• Anonymous

        I feel for Edith too even though I’m not a middle child.  She did something very, very stupid in a fit of pique, but she’d had a lifetime of being put in her place by Mary and finally saw the chance to even the score.  She’s not the manipulator that Mary is so she didn’t think it all the way through, but I understand why she did it.  

      • Anonymous

        I get it too; my two sisters are often at each other’s throats in ways that are obviously cradle-born.  There is nothing more powerful than “Daddy loved you more than me.”

    • http://www.facebook.com/profile.php?id=1129137319 Paula Pertile

      A couple people have wondered why O’Brien and Thomas are in cahoots. I thinks its just a “birds of a feather” thing. I’ve known nasty people like that (even a ‘straight woman/gay man’ pairing) – they find each other, whether it be in an office, classroom, ‘house’, or wherever, and form a bond. They fulfill some kind of need in each other, who can say, really. 

    • Anonymous

      I just assumed O’Brien’s motivation was power and general shit disturbance. She wants to control the emotional climate and is only happy when others aren’t.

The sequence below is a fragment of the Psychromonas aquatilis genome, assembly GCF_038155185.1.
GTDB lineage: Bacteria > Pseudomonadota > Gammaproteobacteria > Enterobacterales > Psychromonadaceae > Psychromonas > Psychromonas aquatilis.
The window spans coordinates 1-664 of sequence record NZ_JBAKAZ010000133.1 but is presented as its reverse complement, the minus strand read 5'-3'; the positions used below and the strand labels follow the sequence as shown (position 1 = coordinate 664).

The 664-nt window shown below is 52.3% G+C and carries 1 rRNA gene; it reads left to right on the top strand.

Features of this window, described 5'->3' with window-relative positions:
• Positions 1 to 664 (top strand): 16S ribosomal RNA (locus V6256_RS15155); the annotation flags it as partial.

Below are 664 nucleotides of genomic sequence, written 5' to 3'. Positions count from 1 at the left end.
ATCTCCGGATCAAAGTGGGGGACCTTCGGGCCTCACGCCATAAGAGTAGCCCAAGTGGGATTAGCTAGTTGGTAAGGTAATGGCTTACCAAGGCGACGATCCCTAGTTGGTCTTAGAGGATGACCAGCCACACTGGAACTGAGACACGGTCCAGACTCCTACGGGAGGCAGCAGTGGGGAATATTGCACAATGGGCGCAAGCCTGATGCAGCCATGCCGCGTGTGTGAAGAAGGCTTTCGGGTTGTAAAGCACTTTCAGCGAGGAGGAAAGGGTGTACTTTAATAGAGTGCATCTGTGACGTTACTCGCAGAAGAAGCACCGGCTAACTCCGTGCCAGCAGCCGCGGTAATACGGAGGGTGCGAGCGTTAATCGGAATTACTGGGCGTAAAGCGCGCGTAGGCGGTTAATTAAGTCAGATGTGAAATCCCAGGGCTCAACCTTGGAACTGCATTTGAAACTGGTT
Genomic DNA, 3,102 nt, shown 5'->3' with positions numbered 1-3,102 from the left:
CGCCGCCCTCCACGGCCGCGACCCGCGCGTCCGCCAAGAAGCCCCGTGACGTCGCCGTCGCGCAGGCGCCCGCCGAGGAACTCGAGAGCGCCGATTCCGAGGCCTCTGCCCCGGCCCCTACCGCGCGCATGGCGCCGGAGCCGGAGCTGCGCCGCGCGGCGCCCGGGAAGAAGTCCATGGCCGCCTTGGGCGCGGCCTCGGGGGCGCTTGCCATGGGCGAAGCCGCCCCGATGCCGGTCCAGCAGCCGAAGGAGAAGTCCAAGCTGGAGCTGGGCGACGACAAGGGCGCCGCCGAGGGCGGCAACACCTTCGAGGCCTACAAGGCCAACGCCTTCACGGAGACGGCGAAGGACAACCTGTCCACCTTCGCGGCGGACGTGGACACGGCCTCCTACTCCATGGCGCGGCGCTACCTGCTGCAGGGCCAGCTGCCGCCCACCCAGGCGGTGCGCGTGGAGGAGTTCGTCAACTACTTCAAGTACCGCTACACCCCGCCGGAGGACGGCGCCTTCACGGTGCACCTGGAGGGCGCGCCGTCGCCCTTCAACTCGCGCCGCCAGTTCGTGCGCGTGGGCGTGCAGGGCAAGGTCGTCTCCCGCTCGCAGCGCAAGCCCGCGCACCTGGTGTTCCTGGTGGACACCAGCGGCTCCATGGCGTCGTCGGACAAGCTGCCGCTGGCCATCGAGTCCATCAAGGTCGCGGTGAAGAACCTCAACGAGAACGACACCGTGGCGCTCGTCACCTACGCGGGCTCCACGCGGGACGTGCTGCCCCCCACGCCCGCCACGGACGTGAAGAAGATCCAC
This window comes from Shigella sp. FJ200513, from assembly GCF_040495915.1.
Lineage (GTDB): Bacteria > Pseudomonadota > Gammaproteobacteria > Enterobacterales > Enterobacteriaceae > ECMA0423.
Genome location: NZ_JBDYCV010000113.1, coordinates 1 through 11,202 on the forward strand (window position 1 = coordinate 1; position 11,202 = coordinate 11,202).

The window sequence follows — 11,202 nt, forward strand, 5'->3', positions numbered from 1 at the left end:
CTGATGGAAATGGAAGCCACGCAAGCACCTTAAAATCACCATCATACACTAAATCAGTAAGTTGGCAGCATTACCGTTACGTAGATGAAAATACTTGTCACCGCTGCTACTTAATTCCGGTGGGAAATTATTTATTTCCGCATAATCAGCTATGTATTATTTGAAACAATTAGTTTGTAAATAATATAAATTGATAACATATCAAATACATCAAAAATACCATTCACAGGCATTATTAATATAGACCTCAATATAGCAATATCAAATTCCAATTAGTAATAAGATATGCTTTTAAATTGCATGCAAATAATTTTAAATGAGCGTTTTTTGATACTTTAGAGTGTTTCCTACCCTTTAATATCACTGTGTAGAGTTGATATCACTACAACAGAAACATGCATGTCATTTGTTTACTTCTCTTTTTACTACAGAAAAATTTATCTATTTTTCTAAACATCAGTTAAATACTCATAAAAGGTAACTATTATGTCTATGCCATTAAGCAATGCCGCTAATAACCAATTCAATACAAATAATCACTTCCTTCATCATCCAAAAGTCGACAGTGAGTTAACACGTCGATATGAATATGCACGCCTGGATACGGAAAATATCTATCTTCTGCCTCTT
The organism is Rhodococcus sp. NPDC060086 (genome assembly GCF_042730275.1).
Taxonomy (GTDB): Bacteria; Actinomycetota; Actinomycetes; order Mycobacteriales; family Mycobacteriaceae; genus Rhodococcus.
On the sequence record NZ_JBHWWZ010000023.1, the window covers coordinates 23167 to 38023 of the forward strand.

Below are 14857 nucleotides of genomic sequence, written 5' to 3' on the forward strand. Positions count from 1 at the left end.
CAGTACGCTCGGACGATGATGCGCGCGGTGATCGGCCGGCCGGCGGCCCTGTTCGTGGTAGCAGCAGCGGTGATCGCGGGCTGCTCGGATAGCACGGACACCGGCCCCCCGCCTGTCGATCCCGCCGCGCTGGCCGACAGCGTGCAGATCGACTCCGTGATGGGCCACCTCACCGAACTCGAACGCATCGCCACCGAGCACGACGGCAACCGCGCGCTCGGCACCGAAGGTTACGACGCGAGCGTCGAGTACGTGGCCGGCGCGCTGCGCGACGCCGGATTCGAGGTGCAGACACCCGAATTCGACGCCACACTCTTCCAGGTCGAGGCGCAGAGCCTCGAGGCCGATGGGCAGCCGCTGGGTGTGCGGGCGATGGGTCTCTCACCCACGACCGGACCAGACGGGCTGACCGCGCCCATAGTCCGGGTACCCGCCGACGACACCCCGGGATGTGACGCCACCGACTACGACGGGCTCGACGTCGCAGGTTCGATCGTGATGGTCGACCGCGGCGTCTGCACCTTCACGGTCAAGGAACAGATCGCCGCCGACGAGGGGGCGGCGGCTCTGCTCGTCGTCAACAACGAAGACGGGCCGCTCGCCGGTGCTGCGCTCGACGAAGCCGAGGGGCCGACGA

Thanks again for these recaps. It has been fun rewatching and getting your take on things.

      • http://twitter.com/rgmx Mercy

        Yes.  My impression is that she is always looking for something to hold over someone else’s head, whether the information is immediately useful or not.  She openly feels insecure in her position there in spite of her tenure of long standing, so the writers seem to be intimating that she’s driven by her insecurities, and maybe her alliance with Thomas is part of her grasping for at least one person to rely on.  But this show being what it is, she takes all that to an unusually villainous place.  Blech.

    • http://pulse.yahoo.com/_3JSTXMWWVZN2QNP2UEKJMTWD7U Isabel

      Can Lady E or S get married before Lady M? Or, does Lady M have to be the first one, before her sisters can even accept a proposal?

    • http://twitter.com/rgmx Mercy

      Edith could have ruined the entire family, herself included, which is what puts her action beyond the pale for me.